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Michael Dravnieks

The purpose of a wireframe is to communicate a page or interface’s structure, story and information hierarchy. It’s important to remember that a wireframe is a design, a blueprint for the eventual artwork, but doesn’t need to look pretty. However a good wireframe should follow basic design principles.

Getting Started

Number, title and label your templates

For clarity and organisation it’s really important to number, title and label your templates. Template numbers can be used in other assets such as the sitemap. Titles such as ‘Home’, ‘About Us’ or ‘Product Page’ may seem obvious to you but you should leave no doubt. Attaching an ID to each page makes a wireframe easy to reference. E.g. ‘2.1 About Us (Template 3)’.

Use a Grid System

Grid systems are a fundamental part of any design practice. Using one will keep your column widths consistent and help you easily keep elements aligned. Gridulator is a really useful tool for quickly working out column and gutter sizes.

Sketchy vs straight lines

The sharpness of your lines should reflect how sure you are about your design. Use rough sketchy lines for early unpolished ideas and use straight sharp lines when you have near final text, images and are close to sign off.

State your intentions

It’s important to remember that a wireframe is all about communicating ideas, so make sure that they are clear and require as little explanation as possible.

Consider colour

It’s important that clients understand the difference between a wireframe and a design proposal, so it’s wise to avoid using colour. This will help the client focus on the important things and not feedback on your colour choices.

Content

Content is an important part of the overall website story and having real copy helps dictate a page’s layout, so use it whenever you can. Remember the idea is to state your intentions, so if you don’t have real content then just make something up if you can, instead of using lorem ipsum.

Using images that reflect the kind of visuals you eventually want will help your designer and also help communicate your intent to the client. If you can’t use an image, draw a box and describe the photo inside it.

Page Hierarchy

Structure should be well arranged

Wireframes should use clear styles. H1, H2, H3 headings, paragraphs, bullet lists, underlined links and buttons. Make sure elements are consistent across all your wireframes and clearly defined. For example make sure you can clearly differentiate between a top level heading (H1) and a subheading (H2) when picking font sizes, remembering that the visual designer will decide the final sizes.

Focus on what’s most important

Cascade the content in order of importance. Keep in mind the order in which it will be read and make sure it makes sense and tells a story. A clear hierarchy will also reduce the appearance of complexity.

Consistent vertical/horizontal flow

Western users read from left to right, top to bottom, so make sure the arrangement of your page content flows in a readable fashion. Aside content can flow in a vertical column, but try and avoid magazine style vertical column layouts on the web as they force a user to scroll up and down as they read, which results in a poor experience. Scrolling is the key bit there.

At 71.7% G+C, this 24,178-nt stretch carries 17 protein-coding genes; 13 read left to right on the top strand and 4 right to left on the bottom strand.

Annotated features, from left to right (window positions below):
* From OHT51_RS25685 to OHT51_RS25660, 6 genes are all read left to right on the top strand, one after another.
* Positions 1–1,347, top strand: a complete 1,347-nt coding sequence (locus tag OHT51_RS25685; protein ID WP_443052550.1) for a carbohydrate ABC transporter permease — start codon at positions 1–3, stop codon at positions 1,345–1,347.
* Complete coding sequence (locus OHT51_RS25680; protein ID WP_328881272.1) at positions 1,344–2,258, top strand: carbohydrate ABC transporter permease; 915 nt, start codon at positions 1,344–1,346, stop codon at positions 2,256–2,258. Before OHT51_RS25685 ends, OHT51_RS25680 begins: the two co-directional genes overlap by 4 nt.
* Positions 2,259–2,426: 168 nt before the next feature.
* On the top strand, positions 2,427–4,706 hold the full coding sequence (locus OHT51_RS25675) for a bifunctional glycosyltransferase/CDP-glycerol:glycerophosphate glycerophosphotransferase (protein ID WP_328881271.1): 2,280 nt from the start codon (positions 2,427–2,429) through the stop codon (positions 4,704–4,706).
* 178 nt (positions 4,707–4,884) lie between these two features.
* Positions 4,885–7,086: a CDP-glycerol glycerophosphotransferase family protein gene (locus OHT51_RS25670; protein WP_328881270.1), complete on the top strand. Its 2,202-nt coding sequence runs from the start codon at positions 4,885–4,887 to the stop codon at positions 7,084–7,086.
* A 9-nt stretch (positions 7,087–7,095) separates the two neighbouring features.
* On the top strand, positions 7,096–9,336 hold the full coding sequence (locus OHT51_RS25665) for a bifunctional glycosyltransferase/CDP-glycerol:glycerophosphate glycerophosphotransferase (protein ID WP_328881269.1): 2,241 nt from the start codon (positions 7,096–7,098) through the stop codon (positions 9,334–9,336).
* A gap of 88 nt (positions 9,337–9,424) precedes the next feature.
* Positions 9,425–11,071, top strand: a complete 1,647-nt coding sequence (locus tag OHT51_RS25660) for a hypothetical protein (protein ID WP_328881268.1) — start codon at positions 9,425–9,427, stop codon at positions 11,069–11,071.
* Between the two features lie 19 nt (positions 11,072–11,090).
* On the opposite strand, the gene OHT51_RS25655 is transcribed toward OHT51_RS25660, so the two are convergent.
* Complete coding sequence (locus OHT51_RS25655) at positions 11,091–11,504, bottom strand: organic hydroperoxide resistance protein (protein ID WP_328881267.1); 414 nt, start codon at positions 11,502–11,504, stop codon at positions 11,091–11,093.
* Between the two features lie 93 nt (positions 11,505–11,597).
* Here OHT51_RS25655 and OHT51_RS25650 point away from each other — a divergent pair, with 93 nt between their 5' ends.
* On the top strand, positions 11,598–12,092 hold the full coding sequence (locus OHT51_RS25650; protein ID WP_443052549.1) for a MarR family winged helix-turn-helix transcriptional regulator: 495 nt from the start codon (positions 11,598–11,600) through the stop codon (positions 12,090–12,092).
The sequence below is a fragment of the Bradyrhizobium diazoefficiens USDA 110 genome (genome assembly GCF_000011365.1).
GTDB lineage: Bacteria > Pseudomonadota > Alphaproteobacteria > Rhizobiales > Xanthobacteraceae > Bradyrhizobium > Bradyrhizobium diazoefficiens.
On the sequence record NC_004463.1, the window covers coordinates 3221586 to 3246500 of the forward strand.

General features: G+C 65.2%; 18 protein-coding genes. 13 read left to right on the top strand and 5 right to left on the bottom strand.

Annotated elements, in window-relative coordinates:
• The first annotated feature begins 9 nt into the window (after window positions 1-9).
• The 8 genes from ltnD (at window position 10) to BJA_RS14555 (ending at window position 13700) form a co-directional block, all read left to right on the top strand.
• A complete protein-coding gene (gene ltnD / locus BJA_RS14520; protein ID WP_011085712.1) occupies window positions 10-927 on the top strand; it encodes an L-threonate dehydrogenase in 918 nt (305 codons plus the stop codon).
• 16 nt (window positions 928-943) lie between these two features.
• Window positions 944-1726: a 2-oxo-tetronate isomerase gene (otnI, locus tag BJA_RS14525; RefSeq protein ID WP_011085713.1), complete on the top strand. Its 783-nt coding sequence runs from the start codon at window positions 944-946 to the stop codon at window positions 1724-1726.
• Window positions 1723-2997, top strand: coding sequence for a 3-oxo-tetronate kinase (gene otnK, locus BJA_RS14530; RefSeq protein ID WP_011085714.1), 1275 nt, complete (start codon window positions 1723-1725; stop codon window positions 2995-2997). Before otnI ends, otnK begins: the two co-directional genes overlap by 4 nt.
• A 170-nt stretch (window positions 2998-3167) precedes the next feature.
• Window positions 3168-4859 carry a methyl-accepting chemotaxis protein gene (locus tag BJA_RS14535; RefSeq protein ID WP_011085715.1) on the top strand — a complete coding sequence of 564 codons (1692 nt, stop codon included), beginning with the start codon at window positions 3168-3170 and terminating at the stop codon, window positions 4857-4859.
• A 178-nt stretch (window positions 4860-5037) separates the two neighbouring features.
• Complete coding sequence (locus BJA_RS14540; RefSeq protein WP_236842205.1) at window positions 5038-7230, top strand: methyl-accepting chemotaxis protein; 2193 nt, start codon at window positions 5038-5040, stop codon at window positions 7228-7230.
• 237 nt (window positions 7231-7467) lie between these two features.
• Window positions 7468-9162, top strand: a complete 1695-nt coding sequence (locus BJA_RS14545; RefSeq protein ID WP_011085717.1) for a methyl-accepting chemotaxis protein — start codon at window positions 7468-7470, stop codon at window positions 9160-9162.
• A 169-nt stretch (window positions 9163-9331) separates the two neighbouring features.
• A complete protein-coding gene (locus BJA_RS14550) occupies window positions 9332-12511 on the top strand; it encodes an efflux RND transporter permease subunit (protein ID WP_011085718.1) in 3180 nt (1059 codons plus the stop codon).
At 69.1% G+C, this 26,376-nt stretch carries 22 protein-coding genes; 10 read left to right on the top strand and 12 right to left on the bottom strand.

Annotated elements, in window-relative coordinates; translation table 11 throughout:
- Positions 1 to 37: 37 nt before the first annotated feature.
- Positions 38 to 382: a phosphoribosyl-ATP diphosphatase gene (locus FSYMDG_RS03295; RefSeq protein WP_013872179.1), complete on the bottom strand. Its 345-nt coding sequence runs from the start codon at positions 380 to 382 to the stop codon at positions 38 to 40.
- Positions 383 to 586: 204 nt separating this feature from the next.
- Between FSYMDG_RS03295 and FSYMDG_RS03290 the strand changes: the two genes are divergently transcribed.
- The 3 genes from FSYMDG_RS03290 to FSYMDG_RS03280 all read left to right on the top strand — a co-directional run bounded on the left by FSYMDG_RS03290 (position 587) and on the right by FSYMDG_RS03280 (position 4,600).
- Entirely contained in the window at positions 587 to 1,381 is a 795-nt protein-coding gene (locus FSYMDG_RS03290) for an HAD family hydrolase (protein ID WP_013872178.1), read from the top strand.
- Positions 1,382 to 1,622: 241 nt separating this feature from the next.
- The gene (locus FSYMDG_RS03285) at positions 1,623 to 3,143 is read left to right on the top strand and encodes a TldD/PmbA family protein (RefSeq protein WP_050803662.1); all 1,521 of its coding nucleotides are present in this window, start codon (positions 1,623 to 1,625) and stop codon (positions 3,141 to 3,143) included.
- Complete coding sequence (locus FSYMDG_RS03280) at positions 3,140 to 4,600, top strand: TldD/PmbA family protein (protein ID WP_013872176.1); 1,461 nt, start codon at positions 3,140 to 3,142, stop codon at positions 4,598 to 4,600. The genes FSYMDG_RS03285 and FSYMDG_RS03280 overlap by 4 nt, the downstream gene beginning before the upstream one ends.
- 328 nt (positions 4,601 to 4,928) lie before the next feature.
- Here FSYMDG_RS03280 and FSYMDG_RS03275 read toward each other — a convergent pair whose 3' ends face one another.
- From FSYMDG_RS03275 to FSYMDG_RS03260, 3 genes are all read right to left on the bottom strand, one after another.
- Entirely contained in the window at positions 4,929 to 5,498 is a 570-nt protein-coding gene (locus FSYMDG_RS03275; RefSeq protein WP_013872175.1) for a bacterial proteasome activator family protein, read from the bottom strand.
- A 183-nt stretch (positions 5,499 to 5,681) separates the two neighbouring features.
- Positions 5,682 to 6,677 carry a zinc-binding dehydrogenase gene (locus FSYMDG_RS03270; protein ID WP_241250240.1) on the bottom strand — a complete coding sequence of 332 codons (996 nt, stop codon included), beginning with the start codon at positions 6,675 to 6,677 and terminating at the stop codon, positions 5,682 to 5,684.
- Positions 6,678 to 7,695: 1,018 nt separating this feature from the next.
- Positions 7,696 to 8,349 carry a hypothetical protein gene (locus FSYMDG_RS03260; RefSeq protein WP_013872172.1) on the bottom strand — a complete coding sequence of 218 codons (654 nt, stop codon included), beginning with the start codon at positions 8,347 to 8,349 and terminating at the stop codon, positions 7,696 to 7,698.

Grouping

Proximity implies relation, so make sure that items are well grouped together. Try to avoid doing this by putting things into boxes, use a hierarchy of elements combined with good spacing.

Alignment

Alignment is key in terms of organised, structured presentation, but also contributes towards a strong hierarchy.

Consistency

Consistency is one of the most important aspects of a wireframe. It is key in terms of effectively communicating ideas to a client, so ensure that spacing, font sizes and column widths are consistent across all your wires.

Density and whitespace

It’s important to let content breathe, so don’t be scared of being liberal in your use of whitespace. Failing to do so may result in your design appearing cluttered. Also when grouping elements together make sure that each one has it’s own personal space.

Concepts

Provide a natural next step

Part of telling a story is to lead the user through each page on their journey through a site, so it’s important to provide a natural next step through a user journey and always avoid dead ends.

Designed elements should look like how they behave

Be sure that your wireframe elements are true unambiguous representations. For example, a button should look like a clickable button, a link should be underlined, a video container should have a play button.

Clear language and trigger words

Users respond to familiar language, so be sure to provide clear instructions, feedback in error messages and trigger words in navigation. For example use ‘about us’ instead of ‘who we are’, ‘solutions’ instead of ‘what we do’. Avoid questions, for example ‘How do I insure my home?’ could be ‘Home insurance products’.

Text

Be really careful with text in a wireframe. The optimum length of a line of 65 characters. It’s also really important to watch font sizes, make sure text is readable and well spaced out with a good line height. In most cases paragraph text should be left aligned so that each line starts in the same place, making it easier to read.

Summary

The ultimate aim of a wireframe is to communicate your ideas of hierarchy, placement of content and flow between pages to your client and or design & build teams. Every project is different, and so use these guidelines but scale the fidelity as you see fit!

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